Much historiography focusing on women in the Organization of Ukrainian Nationalists and the Ukrainian Insurgent Army consists of describing, rediscovering, and celebrating the participation of women in the nationalist underground. This article rejects the celebratory approach to the inclusion of women in the narrative of the nationalist struggle. Instead, it focuses on the ways in which militarization of women was carried out by the nationalists from the 1930s to the 1950s. The article argues that the nationalist leadership was able to militarize a large number of women because no viable alternative to the nationalist state-building project was offered at the time, and because the nationalists propagated a conservative type of femininity that did not threaten traditional gender norms. By exploring the movement’s construction, control, and use of femininity, the article argues that deviations from traditional gender roles occurred only within the limits of, and for the benefit of, nationalist militarization.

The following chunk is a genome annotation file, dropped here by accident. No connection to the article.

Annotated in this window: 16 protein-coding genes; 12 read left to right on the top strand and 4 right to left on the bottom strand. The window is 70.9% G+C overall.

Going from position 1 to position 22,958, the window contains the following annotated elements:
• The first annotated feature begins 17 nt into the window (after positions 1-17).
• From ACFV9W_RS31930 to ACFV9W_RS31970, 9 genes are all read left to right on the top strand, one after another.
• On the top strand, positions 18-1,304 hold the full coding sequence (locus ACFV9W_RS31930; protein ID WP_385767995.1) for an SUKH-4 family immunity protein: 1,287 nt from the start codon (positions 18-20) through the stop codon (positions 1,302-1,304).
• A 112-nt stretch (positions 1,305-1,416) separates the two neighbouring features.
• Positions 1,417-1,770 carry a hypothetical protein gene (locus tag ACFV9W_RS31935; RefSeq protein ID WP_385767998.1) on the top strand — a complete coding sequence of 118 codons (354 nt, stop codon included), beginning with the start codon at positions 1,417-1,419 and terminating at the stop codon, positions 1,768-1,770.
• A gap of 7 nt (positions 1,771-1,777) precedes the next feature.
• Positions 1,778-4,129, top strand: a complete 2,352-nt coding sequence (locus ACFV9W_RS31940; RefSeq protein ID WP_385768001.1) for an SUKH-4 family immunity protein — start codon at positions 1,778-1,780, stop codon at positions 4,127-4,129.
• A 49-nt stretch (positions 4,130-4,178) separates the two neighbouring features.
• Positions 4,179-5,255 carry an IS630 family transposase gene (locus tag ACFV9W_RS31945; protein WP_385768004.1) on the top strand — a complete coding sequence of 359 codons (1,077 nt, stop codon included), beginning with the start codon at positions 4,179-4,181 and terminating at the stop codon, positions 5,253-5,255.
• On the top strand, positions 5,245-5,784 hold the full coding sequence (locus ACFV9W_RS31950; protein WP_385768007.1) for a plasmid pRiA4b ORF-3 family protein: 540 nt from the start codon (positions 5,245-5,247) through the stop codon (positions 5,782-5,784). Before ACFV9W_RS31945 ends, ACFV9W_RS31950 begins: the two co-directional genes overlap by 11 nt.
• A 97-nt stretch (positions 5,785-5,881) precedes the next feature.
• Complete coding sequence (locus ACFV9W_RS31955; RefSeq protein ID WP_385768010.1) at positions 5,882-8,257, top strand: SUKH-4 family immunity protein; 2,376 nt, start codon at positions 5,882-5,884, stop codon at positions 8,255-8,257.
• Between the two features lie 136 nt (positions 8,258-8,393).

Olesya Khromeychuk is a Leverhulme Early Career Fellow at the University of East Anglia, where she teaches Eastern European history and researches the participation and representation of women in military formations in World War II. She is the author of “Undetermined” Ukrainians Post-War Narratives of the Waffen SS “Galicia” Division (Oxford: Peter Lang, 2013). Email: firstname.lastname@example.org